Head To Head

Should all GPs become NHS employees?

BMJ 2016; 355 doi: https://doi.org/10.1136/bmj.i5064 (Published 05 October 2016) Cite this as: BMJ 2016;355:i5064
  1. Azeem Majeed, professor of primary care1,
  2. Laurence Buckman, GP partner2
  1. 1Department of Primary Care and Public Health, Imperial College London, London W6 8RP, UK
  2. 2Temple Fortune Medical Group, London NW11 7TE, UK
  1. Correspondence to: A Majeed a.majeed{at}imperial.ac.uk, L Buckman l.buckman{at}ntlworld.com

Independent contractor status creates unnecessary stress, writes Azeem Majeed, but Laurence Buckman values his autonomy and distance from a non-benign employer

Yes—Azeem Majeed

It’s time that NHS general practitioners became NHS employees to end the anomaly that left GPs and their staff independently employed when the NHS was created in 1948.1

Currently, two main types of GPs work in the NHS: independent contractors (GP partners) and salaried employees. An increasing proportion of GPs are salaried employees rather than self employed independent contractors: about 28% (10 063/35 586) of GPs in England were salaried in 2015 compared with just 4% in 2002 (1085/29 202).2 3 However, salaried GPs are rarely employed by the NHS; generally, they are employed by other GPs or commercial companies.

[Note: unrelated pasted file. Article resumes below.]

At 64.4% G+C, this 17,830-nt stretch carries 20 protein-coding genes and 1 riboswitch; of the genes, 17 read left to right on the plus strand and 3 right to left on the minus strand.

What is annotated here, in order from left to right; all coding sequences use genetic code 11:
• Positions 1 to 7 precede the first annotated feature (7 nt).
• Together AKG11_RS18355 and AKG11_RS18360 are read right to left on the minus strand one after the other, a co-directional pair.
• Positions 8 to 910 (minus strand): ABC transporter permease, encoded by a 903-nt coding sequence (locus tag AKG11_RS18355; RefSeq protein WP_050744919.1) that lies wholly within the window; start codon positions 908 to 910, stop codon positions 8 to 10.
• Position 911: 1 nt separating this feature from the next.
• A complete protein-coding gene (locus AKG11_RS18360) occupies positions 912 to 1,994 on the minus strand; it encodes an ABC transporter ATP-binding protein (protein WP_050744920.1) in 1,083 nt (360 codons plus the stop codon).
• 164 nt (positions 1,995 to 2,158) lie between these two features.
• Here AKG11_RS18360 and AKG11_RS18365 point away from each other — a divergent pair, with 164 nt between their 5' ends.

A recent survey of 573 GP partners by Pulse magazine found that 51% would become salaried for the right deal.4 The employment contracts of salaried GPs vary hugely, and they often have worse terms than doctors employed by the NHS—for example, less maternity leave or sick leave provision. Salaried GPs would therefore benefit from a transfer to NHS employment contracts, as would GPs who are currently self employed.

Most stressed

Primary care in England’s NHS is in crisis.5 6 Recruitment of GPs is difficult throughout England, with many practices reporting vacant posts; many GPs are considering retiring early, and others want to cut down on their clinical work.7

In a survey of primary care carried out by the Commonwealth Fund in 11 countries GPs in the UK were the most stressed.8 UK GPs also reported high levels of dissatisfaction with their style of work—for example, the short consultation lengths and high number of patient consultations a day in the UK (92% of GP consultations in the UK were less than 15 minutes compared with just 27% in …

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